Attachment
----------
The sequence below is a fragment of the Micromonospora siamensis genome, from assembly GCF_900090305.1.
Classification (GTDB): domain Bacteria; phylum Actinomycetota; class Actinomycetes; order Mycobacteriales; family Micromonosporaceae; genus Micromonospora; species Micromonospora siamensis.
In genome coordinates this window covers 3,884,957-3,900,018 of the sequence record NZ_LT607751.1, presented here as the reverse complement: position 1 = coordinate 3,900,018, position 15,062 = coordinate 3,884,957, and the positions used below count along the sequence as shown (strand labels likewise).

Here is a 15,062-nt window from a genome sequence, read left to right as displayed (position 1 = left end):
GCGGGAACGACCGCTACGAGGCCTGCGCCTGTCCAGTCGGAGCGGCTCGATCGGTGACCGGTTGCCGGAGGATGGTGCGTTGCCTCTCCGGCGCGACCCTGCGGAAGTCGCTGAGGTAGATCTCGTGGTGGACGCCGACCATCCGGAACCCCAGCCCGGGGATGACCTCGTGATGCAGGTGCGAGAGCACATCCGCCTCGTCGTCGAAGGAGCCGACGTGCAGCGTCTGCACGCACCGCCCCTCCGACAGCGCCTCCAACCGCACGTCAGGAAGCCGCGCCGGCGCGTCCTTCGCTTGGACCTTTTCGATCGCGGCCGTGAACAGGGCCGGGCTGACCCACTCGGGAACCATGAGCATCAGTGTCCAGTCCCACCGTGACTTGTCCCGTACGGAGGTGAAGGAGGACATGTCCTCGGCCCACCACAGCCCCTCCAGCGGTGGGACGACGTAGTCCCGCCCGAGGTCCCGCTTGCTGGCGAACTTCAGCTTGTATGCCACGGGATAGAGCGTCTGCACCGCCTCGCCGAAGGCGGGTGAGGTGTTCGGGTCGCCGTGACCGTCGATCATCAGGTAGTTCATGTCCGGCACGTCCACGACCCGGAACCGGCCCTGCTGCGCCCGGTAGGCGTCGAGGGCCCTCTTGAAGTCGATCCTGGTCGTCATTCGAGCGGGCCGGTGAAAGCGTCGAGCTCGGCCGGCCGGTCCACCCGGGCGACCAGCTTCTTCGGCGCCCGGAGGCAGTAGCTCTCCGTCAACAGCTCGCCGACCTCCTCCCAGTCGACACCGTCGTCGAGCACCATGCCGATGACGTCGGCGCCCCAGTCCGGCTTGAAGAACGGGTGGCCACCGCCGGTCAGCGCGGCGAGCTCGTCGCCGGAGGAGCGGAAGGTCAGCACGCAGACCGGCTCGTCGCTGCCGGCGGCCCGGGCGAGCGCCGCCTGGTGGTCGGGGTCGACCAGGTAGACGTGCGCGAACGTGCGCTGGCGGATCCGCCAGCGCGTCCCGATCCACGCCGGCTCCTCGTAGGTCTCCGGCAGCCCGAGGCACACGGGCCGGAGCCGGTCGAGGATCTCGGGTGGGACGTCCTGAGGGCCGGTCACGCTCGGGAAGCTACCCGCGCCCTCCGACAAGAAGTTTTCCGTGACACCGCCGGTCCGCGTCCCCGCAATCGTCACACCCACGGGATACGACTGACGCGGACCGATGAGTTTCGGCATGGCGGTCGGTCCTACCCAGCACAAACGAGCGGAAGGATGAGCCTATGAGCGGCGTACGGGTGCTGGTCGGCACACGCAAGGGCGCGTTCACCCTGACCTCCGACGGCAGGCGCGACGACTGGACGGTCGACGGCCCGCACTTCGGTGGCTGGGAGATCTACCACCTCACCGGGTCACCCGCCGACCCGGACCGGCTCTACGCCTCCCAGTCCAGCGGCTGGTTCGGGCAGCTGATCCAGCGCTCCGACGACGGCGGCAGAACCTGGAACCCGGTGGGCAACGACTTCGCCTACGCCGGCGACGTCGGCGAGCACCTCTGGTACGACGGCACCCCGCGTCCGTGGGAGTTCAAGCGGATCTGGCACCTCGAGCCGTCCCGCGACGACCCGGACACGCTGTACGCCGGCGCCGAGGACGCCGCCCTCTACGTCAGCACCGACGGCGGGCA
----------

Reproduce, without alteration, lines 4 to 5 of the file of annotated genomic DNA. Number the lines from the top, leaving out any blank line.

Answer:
Here is a 15,062-nt window from a genome sequence, read left to right as displayed (position 1 = left end):
GCGGGAACGACCGCTACGAGGCCTGCGCCTGTCCAGTCGGAGCGGCTCGATCGGTGACCGGTTGCCGGAGGATGGTGCGTTGCCTCTCCGGCGCGACCCTGCGGAAGTCGCTGAGGTAGATCTCGTGGTGGACGCCGACCATCCGGAACCCCAGCCCGGGGATGACCTCGTGATGCAGGTGCGAGAGCACATCCGCCTCGTCGTCGAAGGAGCCGACGTGCAGCGTCTGCACGCACCGCCCCTCCGACAGCGCCTCCAACCGCACGTCAGGAAGCCGCGCCGGCGCGTCCTTCGCTTGGACCTTTTCGATCGCGGCCGTGAACAGGGCCGGGCTGACCCACTCGGGAACCATGAGCATCAGTGTCCAGTCCCACCGTGACTTGTCCCGTACGGAGGTGAAGGAGGACATGTCCTCGGCCCACCACAGCCCCTCCAGCGGTGGGACGACGTAGTCCCGCCCGAGGTCCCGCTTGCTGGCGAACTTCAGCTTGTATGCCACGGGATAGAGCGTCTGCACCGCCTCGCCGAAGGCGGGTGAGGTGTTCGGGTCGCCGTGACCGTCGATCATCAGGTAGTTCATGTCCGGCACGTCCACGACCCGGAACCGGCCCTGCTGCGCCCGGTAGGCGTCGAGGGCCCTCTTGAAGTCGATCCTGGTCGTCATTCGAGCGGGCCGGTGAAAGCGTCGAGCTCGGCCGGCCGGTCCACCCGGGCGACCAGCTTCTTCGGCGCCCGGAGGCAGTAGCTCTCCGTCAACAGCTCGCCGACCTCCTCCCAGTCGACACCGTCGTCGAGCACCATGCCGATGACGTCGGCGCCCCAGTCCGGCTTGAAGAACGGGTGGCCACCGCCGGTCAGCGCGGCGAGCTCGTCGCCGGAGGAGCGGAAGGTCAGCACGCAGACCGGCTCGTCGCTGCCGGCGGCCCGGGCGAGCGCCGCCTGGTGGTCGGGGTCGACCAGGTAGACGTGCGCGAACGTGCGCTGGCGGATCCGCCAGCGCGTCCCGATCCACGCCGGCTCCTCGTAGGTCTCCGGCAGCCCGAGGCACACGGGCCGGAGCCGGTCGAGGATCTCGGGTGGGACGTCCTGAGGGCCGGTCACGCTCGGGAAGCTACCCGCGCCCTCCGACAAGAAGTTTTCCGTGACACCGCCGGTCCGCGTCCCCGCAATCGTCACACCCACGGGATACGACTGACGCGGACCGATGAGTTTCGGCATGGCGGTCGGTCCTACCCAGCACAAACGAGCGGAAGGATGAGCCTATGAGCGGCGTACGGGTGCTGGTCGGCACACGCAAGGGCGCGTTCACCCTGACCTCCGACGGCAGGCGCGACGACTGGACGGTCGACGGCCCGCACTTCGGTGGCTGGGAGATCTACCACCTCACCGGGTCACCCGCCGACCCGGACCGGCTCTACGCCTCCCAGTCCAGCGGCTGGTTCGGGCAGCTGATCCAGCGCTCCGACGACGGCGGCAGAACCTGGAACCCGGTGGGCAACGACTTCGCCTACGCCGGCGACGTCGGCGAGCACCTCTGGTACGACGGCACCCCGCGTCCGTGGGAGTTCAAGCGGATCTGGCACCTCGAGCCGTCCCGCGACGACCCGGACACGCTGTACGCCGGCGCCGAGGACGCCGCCCTCTACGTCAGCACCGACGGCGGGCA